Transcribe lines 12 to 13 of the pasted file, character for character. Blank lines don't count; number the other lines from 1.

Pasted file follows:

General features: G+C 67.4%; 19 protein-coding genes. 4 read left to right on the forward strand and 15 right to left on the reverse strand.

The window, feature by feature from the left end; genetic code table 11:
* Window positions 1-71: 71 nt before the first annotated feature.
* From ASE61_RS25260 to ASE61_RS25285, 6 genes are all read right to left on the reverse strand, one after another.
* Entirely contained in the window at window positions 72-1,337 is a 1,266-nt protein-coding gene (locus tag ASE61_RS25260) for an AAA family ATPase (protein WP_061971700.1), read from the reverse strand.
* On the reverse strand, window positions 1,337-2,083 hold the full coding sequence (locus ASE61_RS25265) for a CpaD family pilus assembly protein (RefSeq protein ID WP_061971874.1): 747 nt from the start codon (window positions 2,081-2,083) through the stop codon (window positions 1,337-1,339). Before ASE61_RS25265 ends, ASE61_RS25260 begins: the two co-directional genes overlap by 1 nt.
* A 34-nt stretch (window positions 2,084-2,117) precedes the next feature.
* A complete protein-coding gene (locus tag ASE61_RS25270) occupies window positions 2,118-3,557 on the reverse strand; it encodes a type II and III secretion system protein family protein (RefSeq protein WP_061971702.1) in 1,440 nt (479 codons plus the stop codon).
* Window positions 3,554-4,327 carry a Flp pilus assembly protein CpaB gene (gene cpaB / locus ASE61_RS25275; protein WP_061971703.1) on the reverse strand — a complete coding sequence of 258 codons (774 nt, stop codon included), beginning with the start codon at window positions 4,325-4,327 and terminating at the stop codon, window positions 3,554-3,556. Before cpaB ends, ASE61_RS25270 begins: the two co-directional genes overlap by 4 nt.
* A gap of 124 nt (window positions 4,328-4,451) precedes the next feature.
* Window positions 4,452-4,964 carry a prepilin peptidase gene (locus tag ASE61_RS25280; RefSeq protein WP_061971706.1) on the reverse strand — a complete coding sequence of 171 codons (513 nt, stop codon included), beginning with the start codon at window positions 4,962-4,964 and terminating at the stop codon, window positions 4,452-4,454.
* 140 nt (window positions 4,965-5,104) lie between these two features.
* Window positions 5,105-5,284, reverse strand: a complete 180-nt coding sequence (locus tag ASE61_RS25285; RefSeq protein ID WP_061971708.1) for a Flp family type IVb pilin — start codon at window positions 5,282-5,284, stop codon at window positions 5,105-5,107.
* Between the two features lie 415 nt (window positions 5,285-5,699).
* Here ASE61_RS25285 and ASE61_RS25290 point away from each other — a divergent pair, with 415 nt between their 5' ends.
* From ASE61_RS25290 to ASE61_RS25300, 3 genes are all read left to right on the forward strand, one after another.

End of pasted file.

* 140 nt (window positions 4,965-5,104) lie between these two features.
* Window positions 5,105-5,284, reverse strand: a complete 180-nt coding sequence (locus tag ASE61_RS25285; RefSeq protein ID WP_061971708.1) for a Flp family type IVb pilin — start codon at window positions 5,282-5,284, stop codon at window positions 5,105-5,107.